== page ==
Something strange happens to the throat of a person who is frightened beyond comprehension – a voice chokes into silence and any attempt to make sound becomes thwarted. Though she tried to scream for help, no voice erupted;  though she tried to thrash her arms and legs around, no movement ensued.

Like the Cowardly Lion who holds his tail, closes his eyes, and cries, "I do believe in ghosts" (in the movie version of The Wizard of Oz), Keeley would now admit to believing in ghosts.

So what about you? Do you think that not believing in something means it doesn't exist, or are you open to the possibility that beings exist beyond our abilities to perceive them through any of our five physical senses and that they roam among us on this planet? If you don't believe in ghosts, what would it take to make a believer out of you?

Just wondering.

One more thing: consider the house's history when purchasing a home in any old neighborhood. Why? Because when Clare sold her house and I asked her if she told the new owners about the occupant she left behind, she responded, "Nobody told me when I moved in and nobody asked me when I sold it." 

I can tell you with certainty that if I ever move into an older home, I'll find out about its history BEFORE I move in.

Wednesday, December 2, 2015

The Astrological Synergy Between The Beatles, John Lennon, Paul McCartney, George Harrison, and Ringo Starr

Energy moves our bodies, wires the synapses in our brains, and lights up our world. Synergy is the combined effect generated by the interaction between or the cooperation of two or more organisms that results in something greater than what each individual alone could expect to accomplish.

Individually, John Lennon, Paul McCartney, George Harrison, and Ringo Starr were/are amazing musicians. Together, however, they were exceptional, sensational, phenomenal, and inspirational.

The exchange of energy begins when two creative geniuses (Lennon and McCartney) connect. When others of like mind join forces (Harrison and Starr), they contribute their creative energies as well. 

That energy exchange between hard-working, committed people with a common goal is often palpable. The energy involved in the dynamics of those types of groups is so powerful, in fact, that it can profoundly impact an entire world, as it did with The Beatles.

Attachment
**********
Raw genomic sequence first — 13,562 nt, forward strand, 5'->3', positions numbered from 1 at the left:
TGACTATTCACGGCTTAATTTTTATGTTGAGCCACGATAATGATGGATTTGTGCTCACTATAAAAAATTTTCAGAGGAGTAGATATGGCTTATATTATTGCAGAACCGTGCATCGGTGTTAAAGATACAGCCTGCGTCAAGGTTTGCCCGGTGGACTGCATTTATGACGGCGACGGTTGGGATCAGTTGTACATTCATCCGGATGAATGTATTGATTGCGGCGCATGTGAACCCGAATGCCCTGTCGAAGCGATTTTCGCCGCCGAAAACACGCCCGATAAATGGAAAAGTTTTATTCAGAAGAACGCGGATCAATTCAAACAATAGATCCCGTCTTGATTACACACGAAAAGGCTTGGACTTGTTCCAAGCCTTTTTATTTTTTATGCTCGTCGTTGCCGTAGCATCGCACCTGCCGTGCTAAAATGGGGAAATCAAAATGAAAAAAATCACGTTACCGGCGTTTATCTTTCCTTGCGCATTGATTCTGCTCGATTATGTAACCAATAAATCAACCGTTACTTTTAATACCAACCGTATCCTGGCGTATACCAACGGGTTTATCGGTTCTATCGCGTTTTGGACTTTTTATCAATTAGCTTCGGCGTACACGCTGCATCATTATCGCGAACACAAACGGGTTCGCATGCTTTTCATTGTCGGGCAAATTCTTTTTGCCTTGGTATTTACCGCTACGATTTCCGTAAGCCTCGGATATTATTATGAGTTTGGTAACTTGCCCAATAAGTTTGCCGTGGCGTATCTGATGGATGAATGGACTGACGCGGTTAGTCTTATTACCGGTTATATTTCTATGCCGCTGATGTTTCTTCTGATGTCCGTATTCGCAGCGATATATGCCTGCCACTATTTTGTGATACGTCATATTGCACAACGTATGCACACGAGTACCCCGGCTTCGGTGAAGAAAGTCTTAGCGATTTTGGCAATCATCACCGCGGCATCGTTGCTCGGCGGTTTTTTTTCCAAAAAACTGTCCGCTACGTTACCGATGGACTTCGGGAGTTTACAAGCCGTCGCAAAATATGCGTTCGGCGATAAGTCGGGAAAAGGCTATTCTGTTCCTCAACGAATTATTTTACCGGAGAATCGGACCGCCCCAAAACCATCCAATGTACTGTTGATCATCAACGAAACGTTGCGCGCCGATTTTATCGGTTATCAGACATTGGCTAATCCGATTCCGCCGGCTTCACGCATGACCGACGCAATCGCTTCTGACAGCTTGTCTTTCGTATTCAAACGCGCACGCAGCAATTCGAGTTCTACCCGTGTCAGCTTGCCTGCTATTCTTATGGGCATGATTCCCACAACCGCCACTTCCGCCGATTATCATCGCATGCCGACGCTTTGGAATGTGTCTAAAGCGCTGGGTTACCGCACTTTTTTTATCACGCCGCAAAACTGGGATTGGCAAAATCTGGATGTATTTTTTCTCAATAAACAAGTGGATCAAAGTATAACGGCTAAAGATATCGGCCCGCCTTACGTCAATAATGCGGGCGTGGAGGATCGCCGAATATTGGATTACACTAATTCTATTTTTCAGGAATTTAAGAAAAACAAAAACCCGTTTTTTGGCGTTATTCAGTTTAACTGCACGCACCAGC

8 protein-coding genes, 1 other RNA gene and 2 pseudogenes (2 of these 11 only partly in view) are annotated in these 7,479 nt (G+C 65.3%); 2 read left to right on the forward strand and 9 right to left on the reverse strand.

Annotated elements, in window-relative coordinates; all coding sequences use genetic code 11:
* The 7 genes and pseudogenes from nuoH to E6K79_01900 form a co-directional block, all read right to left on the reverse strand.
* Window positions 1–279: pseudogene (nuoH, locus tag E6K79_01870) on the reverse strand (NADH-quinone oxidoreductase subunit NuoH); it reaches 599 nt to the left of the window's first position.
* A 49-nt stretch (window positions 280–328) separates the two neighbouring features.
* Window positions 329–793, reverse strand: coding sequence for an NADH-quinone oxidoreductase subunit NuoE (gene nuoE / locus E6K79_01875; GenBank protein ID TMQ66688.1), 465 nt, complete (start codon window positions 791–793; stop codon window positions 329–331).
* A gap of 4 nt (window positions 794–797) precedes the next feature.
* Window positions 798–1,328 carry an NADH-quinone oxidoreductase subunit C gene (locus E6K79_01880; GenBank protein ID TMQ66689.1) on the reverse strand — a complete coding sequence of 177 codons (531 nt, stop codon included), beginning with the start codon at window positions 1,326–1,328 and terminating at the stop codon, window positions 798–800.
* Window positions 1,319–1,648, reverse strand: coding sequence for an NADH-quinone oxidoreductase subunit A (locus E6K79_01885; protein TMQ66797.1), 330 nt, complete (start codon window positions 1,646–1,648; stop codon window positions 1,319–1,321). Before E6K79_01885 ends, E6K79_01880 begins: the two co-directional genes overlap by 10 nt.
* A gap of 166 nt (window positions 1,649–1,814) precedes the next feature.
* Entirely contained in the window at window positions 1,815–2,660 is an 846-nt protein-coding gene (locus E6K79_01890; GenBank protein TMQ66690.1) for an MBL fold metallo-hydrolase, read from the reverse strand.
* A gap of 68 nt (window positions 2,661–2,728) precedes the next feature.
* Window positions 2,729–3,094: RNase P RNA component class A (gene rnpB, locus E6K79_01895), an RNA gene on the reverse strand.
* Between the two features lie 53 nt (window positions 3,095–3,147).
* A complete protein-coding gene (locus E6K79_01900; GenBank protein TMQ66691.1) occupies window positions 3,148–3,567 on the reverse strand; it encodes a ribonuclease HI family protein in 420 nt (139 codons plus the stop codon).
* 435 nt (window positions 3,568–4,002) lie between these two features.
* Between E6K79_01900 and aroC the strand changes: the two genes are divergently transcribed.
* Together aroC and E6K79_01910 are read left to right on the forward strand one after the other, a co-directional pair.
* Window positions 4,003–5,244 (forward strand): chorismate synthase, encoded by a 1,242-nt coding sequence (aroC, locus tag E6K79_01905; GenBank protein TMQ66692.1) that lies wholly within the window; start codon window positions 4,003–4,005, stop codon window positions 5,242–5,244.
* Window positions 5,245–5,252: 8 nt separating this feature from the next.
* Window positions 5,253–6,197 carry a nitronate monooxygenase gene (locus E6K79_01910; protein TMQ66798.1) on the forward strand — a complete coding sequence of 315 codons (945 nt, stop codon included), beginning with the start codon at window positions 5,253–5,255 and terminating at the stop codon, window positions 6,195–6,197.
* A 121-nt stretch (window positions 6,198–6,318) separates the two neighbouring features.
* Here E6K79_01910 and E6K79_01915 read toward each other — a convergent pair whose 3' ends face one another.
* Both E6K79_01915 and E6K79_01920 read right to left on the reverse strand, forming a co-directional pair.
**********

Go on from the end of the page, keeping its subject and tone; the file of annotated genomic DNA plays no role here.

Though energy can be measured, it can't yet be analyzed. For instance, what constitutes success in group dynamics? If one person in a group is taken out of the group, how does the group change? Would The Beatles have been THE BEATLES if even one member had been replaced by someone else?

When John Lennon and Paul McCartney met, they connected on a level that allowed them to support and encourage each other while they merged their unique talents and their individual styles. Some part of each of them was drawn toward the other through some invisible force that created musical harmony. They became a team with a purpose. 

When George Harrison joined The Beatles, another element was added to the duo – another dimension where more energy interacted with the already established duo and the relationship changed to include George. By the time Ringo Starr became a member of The Beatles, all of the elements necessary for an electric and eclectic mix of poetry, magic, and music combined to create the phenomenon known as The Beatles.

The dynamics of any group, however, are complicated. In the case of The Beatles, those relationships included not only the relationship between the four of them, but also John's relationship with Paul, John's relationship with George, John's relationship with Ringo, Paul's relationship with George, Paul's relationship with Ringo, George's relationship with Ringo, and a still different dynamic when only three of them were together.

Combine talent with skill, innovation with music, and personality with passion, and you get The Beatles. The Beatles affected people of all ages around the globe. Would it be possible to duplicate that kind of success in the music world again?

Energy in a horoscope is found through aspects – the way the planets and signs relate to each other. Can the merging of the energies with The Beatles be shown astrologically? 

Astrologers look for many factors when trying to determine relationships between people. One of those factors is harmonics, or the mathematical relationship between various aspects in two or more horoscopes. 

An astrology chart is divided into twelve houses. Beginning on the left side of the circle, just below the horizon, sits the first house. Going in a counter-clockwise direction, the next house (the second house) sits next to the third house, and so on until the chart ends at the twelfth house. The astrological chart is a mathematical computation that takes into account the longitude and latitude of the birth place, the exact time of birth, and the date of the individual's birth.

Once the math has been computed (in the "old days" astrologers computed everything by hand and it sometimes took hours – today computer horoscope programs take only seconds after inputting the information), the astrologer (or program) assigns planets and signs to individual houses and interprets the relationships between those planets and signs.